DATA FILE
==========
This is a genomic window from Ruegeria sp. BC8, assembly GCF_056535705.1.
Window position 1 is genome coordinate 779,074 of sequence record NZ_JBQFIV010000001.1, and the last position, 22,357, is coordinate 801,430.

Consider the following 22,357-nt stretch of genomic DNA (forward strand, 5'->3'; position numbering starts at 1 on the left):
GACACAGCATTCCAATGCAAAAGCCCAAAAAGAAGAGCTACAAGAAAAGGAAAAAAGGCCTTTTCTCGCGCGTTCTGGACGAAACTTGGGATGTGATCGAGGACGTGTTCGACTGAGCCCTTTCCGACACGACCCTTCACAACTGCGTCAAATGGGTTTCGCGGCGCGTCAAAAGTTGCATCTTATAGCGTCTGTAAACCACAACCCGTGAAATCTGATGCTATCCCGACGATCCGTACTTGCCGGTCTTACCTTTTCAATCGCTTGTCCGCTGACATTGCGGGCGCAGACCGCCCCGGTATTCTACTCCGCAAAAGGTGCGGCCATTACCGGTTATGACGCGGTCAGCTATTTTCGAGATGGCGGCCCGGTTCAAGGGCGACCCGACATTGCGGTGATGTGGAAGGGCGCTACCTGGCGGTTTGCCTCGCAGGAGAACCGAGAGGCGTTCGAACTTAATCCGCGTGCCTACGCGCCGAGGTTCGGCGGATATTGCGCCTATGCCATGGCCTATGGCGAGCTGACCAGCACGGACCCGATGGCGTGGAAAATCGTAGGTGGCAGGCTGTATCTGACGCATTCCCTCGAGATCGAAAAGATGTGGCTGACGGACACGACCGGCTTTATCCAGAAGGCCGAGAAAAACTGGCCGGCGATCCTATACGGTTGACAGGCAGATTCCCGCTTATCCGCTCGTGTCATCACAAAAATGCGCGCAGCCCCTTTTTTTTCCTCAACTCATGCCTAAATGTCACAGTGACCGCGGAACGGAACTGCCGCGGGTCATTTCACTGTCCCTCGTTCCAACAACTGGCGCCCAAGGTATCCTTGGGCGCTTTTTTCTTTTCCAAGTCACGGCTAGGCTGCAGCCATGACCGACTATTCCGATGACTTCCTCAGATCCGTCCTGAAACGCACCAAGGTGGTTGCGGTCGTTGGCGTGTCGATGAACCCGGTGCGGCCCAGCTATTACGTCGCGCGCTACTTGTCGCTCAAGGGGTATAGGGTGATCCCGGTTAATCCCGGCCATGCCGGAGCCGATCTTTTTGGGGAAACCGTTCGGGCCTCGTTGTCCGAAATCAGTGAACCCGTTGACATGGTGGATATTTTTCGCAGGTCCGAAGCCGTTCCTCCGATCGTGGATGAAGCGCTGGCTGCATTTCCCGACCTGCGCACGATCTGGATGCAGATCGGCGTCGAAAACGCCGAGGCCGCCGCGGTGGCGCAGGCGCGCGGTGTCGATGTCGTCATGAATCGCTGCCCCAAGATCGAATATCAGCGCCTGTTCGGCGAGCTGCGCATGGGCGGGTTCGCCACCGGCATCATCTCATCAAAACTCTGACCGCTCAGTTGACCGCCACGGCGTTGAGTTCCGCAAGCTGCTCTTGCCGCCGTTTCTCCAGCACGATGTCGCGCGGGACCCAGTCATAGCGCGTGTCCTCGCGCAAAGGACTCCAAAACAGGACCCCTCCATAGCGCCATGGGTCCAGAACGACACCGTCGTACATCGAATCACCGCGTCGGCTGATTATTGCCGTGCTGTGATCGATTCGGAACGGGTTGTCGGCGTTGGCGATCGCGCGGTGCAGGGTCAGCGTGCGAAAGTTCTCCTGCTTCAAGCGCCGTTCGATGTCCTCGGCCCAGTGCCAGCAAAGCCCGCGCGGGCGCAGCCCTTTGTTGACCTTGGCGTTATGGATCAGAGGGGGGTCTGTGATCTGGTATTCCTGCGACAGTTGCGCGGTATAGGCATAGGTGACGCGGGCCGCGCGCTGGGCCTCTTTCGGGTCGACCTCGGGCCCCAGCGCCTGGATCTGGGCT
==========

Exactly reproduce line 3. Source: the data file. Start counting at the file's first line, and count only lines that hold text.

Consider the following 22,357-nt stretch of genomic DNA (forward strand, 5'->3'; position numbering starts at 1 on the left):